Gold Member
Summary:: How a spacecraft will remain in orbit forever.

 Hi. I'm not expert in physics. Recently I have written an article how a spacecraft will remain in orbit forever. However need review if there is any mistake using formulas or the term escape velocity. Here is it,
Layman question: So what will happen if we use sci-fi spacecraft to takeoff from earth, move at constant velocity and then follow orbital motion around earth? It is using plasma technology instead of conventional burning fuel. The constraint is spacecraft technology is at initial stage and can’t move fast like conventional rockets. There is not a big issue how much time it will take.

Quick Answer: Yes it will reach the orbit. But what do you think about its orbital motion? It will fall back to earth.
To "reach" orbit you have to be moving at orbital speed for the altitude. At most, you can say that the craft has reached a particular orbit's altitude.
Explanation: Consider two spacecrafts. Suppose a plasma technology based sci-fi spacecraft travelling at constant velocity of 20 Km/hr hence zero acceleration while conventional spacecraft is using burning fuel travelling with nominal acceleration of 9.8 m/s/s.

Sci-fi spacecraft: Consider a scenario, suppose we are travelling in a car. At constant velocity of 20 Km/hr we can reach a horizontal distance of 200 Km in 10 hrs.

S = 200 Km

V = 20 Km/hr

S = Vt

S = 200 * 1000 = 200000 m

V = (20 * 1000) m/(60*60) s

t = S/V

t = (200000 * (60 * 60)) /20000

t = 36000 s = 10 hrs

Now consider the case of vertical takeoff of ours sci-fi spacecraft. It will still take 10 hrs to reach orbit.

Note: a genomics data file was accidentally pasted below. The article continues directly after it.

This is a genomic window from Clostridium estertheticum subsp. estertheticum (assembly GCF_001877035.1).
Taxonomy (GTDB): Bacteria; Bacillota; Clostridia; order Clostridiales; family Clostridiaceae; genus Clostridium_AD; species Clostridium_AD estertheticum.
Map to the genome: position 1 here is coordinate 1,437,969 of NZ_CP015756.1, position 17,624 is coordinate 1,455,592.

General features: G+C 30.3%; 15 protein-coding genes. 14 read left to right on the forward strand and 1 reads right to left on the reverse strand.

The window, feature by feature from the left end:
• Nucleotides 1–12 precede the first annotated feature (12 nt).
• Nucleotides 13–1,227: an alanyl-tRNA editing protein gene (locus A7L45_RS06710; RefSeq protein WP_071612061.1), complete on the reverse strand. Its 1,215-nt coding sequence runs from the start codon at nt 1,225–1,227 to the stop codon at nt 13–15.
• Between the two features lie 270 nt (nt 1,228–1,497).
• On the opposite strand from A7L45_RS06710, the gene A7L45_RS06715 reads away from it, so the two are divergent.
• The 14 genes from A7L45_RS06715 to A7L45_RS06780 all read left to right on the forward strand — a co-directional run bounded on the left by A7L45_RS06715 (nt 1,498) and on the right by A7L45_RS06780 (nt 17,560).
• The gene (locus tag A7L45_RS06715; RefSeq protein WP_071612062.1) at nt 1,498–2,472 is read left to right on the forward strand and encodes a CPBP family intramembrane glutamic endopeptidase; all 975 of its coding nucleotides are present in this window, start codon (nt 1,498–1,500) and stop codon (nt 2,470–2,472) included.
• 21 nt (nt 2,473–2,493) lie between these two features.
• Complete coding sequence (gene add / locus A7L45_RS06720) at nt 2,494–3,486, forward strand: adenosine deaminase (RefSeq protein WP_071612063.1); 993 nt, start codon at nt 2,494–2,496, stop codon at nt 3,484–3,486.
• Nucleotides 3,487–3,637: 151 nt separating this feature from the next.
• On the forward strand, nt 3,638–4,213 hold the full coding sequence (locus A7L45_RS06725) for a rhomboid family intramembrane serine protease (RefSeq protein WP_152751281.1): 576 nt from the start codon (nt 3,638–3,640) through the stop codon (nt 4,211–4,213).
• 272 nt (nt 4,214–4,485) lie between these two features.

Conventional spacecraft: We know that any free falling body travels to earth at constant acceleration of 9.8 m/s/s. So the reverse is also true. If a spacecraft has to escape from earth completely it has to at least accelerate against it at 9.8m/s/s. The velocity it will attain at certain orbital distance is called escape velocity. The formula gets changed in such case as below,

S = Vi*t + 0.5*g*t^2

Suppose initial speed is zero.

Vi = 0 m/s

S = 200 Km = 200 * 1000 = 200000 m

200000 = 0 + .5 * 9.8 * t^2

t = 202 s

Thus it will take only 202 s to cover 200 Km vertically.

Vf = Vi + gt

Vf = 0 + 9.8 * 202

Vf = 1980 m/s = (1980 * (60 * 60))/1000 = 7126 Km/hr

Thus it will reach escape velocity of 7126 Km/hr when in orbit.
7126 km/hr (1.98 km/sec) is nowhere near the 7.78 km/sec needed to maintain a circular orbit at an altitude of 200 km. Escape velocity at that altitude is 11 km/sec.
Escape velocity is the speed you have to be moving at a given distance from the center of a planet or other body so that you not only don't fall back if you cut your engines, but you would keep flying away from the planet in question ( and not held in an closed orbit around it)
It is ##\sqrt{2}## times the velocity needed to maintain a circular orbit around the planet at that distance.

Lnewqban